What Obama's Grandma Thought Of His "Throw Grandma Under The Bus" Speech
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Fr0m the Associated Press:

But it was another incident, one to which he was a party, that had a most profound effect on the biracial teenager.

Toot had asked her husband for a ride to work because a particularly aggressive panhandler had accosted her for money the day before. When Stanley refused, his grandson couldn’t understand why.

“She’s been bothered by men before,” his grandfather explained, according to the memoir. “Before you came in, she told me the fella was black. That’s the real reason why she’s bothered.”

Obama described the words as “like a fist in my stomach.” It was a life-changing moment for him.

“Never had they given me reason to doubt their love; I doubted if they ever would,” he writes. “And yet I knew that men who might easily have been my brothers could still inspire their rawest fears.”

Obama referred to the incident again this spring when racially charged comments by his former pastor, the Rev. Jeremiah Wright, forced him to make what many now consider a seminal speech on race relations in America.

“I can no more disown him,” he told an audience in Philadelphia in March, “than I can my white grandmother — a woman who helped raise me, a woman who sacrificed again and again for me, a woman who loves me as much as she loves anything in this world, but a woman who once confessed her fear of black men who passed by her on the street, and who on more than one occasion has uttered racial or ethnic stereotypes that made me cringe.”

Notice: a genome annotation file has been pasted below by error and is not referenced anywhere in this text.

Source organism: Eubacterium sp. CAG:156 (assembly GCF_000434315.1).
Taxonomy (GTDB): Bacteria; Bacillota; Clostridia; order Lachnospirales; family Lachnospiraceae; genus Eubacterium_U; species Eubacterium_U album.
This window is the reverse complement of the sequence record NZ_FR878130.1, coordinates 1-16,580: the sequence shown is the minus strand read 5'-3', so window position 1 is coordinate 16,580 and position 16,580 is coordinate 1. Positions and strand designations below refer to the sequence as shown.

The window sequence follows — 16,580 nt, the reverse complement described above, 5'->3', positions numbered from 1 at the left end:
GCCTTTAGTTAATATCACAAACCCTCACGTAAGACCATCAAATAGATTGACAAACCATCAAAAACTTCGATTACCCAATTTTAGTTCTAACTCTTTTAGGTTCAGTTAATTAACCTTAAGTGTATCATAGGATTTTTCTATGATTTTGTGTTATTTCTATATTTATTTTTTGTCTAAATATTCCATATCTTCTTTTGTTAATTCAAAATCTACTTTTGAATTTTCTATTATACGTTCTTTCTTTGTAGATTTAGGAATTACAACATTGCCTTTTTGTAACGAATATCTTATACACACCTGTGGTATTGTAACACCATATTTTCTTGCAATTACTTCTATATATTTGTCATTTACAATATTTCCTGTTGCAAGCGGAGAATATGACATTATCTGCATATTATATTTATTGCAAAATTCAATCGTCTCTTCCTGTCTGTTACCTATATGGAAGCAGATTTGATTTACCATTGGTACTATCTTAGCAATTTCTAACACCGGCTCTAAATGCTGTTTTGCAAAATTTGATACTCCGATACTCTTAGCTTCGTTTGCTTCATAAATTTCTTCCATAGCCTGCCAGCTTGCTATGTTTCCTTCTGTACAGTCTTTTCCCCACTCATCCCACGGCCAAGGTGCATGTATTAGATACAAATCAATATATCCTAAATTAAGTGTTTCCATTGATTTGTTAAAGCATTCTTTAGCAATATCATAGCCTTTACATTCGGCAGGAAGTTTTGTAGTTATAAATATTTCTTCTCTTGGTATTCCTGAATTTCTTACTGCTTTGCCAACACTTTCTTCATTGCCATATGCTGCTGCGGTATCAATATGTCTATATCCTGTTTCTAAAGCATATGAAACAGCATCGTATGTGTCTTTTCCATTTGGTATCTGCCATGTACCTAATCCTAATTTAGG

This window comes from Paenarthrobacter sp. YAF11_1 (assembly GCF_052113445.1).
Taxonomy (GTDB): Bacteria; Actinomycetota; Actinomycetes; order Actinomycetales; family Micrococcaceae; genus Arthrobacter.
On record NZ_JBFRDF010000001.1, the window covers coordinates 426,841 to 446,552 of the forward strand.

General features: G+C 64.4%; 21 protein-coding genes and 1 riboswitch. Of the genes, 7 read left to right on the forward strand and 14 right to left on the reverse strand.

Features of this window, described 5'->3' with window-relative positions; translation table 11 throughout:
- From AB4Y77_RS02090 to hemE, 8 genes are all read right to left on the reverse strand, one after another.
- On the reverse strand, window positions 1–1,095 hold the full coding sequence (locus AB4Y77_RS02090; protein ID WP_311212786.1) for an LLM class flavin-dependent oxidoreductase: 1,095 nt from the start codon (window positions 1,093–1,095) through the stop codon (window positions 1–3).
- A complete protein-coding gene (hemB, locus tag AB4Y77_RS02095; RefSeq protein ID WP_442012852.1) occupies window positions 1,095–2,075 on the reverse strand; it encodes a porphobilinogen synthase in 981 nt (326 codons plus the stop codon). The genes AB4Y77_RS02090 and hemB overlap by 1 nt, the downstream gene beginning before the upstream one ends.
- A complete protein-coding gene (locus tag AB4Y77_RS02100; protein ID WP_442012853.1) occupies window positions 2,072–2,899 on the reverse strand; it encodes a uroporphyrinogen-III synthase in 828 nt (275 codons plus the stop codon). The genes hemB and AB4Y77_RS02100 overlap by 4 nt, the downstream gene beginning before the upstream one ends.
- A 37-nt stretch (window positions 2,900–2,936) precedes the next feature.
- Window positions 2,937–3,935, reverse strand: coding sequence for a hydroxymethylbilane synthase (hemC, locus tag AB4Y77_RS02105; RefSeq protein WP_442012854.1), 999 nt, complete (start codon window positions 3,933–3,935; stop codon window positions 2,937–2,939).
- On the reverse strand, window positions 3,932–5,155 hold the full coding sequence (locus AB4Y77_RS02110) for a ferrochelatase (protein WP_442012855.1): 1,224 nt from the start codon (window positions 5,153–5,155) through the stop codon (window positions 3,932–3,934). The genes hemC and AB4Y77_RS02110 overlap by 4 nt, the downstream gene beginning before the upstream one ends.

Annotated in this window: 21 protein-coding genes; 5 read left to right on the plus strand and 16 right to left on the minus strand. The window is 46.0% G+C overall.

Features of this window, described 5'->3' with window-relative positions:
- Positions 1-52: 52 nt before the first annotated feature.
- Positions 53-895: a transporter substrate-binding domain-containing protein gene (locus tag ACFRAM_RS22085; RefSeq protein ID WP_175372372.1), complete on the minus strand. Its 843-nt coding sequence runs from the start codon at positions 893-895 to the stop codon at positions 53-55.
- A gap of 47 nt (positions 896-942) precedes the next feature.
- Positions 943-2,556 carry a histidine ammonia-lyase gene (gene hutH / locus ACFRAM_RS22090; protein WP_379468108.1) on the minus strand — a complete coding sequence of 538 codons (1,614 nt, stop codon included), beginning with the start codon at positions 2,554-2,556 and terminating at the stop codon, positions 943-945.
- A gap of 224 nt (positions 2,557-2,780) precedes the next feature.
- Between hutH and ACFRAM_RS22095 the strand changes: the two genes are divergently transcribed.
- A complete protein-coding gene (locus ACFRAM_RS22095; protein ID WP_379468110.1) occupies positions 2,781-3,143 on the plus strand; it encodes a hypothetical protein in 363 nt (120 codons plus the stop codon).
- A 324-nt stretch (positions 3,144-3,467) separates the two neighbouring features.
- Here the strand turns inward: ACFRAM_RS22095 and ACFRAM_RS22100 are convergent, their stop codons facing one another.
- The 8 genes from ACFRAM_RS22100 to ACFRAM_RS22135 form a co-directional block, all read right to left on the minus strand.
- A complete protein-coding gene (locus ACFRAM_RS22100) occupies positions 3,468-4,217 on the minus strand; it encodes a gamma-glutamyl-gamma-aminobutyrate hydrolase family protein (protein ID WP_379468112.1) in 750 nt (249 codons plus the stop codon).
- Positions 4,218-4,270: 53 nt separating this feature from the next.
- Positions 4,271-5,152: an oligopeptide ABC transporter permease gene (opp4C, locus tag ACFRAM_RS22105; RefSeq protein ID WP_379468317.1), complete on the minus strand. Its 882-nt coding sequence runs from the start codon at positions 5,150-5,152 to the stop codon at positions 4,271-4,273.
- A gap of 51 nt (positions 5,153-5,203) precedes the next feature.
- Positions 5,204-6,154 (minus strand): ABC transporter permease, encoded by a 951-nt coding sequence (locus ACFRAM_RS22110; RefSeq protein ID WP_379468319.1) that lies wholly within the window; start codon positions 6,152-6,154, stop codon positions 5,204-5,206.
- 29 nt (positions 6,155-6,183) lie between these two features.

Charles Payne [retired assistant director of the U. of Chicago library] says his sister’s response to the reference was “like, ’Oh, well.”’ But his reaction was that Obama shouldn’t have shared that anecdote.

“She was really a very liberal person; liberal in politics and, I think, liberal in thinking,” says the brother, who has worked hard on his great-nephew’s campaign. “Frankly ... that story, when it was in the book, I felt didn’t need to be in there.”

It's bad enough that Obama wrote that in 1995. It's grotesque that Sen. Obama dragged up that absurd story about his dying grandmother in 2008 in order to justify his comparison of Rev. Wright to her.

A little background on Obama's maternal grandmother Madelyn's family.

Madelyn Payne came from a respectable, relatively well-off family with some brainpower. Her sister Margaret is a now-retired professor of statistics living in Chapel Hill, N.C. Her brother Charley was an engineer for awhile, then attended graduate school at the U. of Chicago, where he ended up working for the rest of his career, becoming the assistant director of the massive UC library, and played a role in introducing computer technology to libraries.

Obama claims that the Paynes ordered the University of Chicago's intellectually heavyweight Great Books series through the mail, perhaps the seed of the long U. of Chicago connection in the family, although that series didn't debut until 1952, a decade after his grandmother had given birth to his mother.

Uncle Charlie's U. of Chicago connection might have helped Madelyn's daughter Ann get accepted at age 15 by the U. of Chicago, which used to take smart 15-year-olds frequently, such as geneticist James D. Watson, political philosopher Allan Bloom, composer Philip Glass, and one of the Leopold & Loeb guys. (Ann eventually got her BA at the U. of Hawaii in math, then a Ph.D. in anthropology.)

Madelyn's big mistake in life was falling in love with an unsuitable salesman from a dubious background named Stan Dunham, much to her parents' regret. Madelyn paid for her rebellion with a lifetime of hard work. She didn't particularly want to be a feminist role model (her ambitions were more to be a genteel housewife with time for volunteer work and bridge), but her erratic husband didn't leave her much choice except to be one of the first women to climb the career ladder to executive rank in Honolulu's banking industry.

So, the Paynes were a family with a fair amount of analytical ability.

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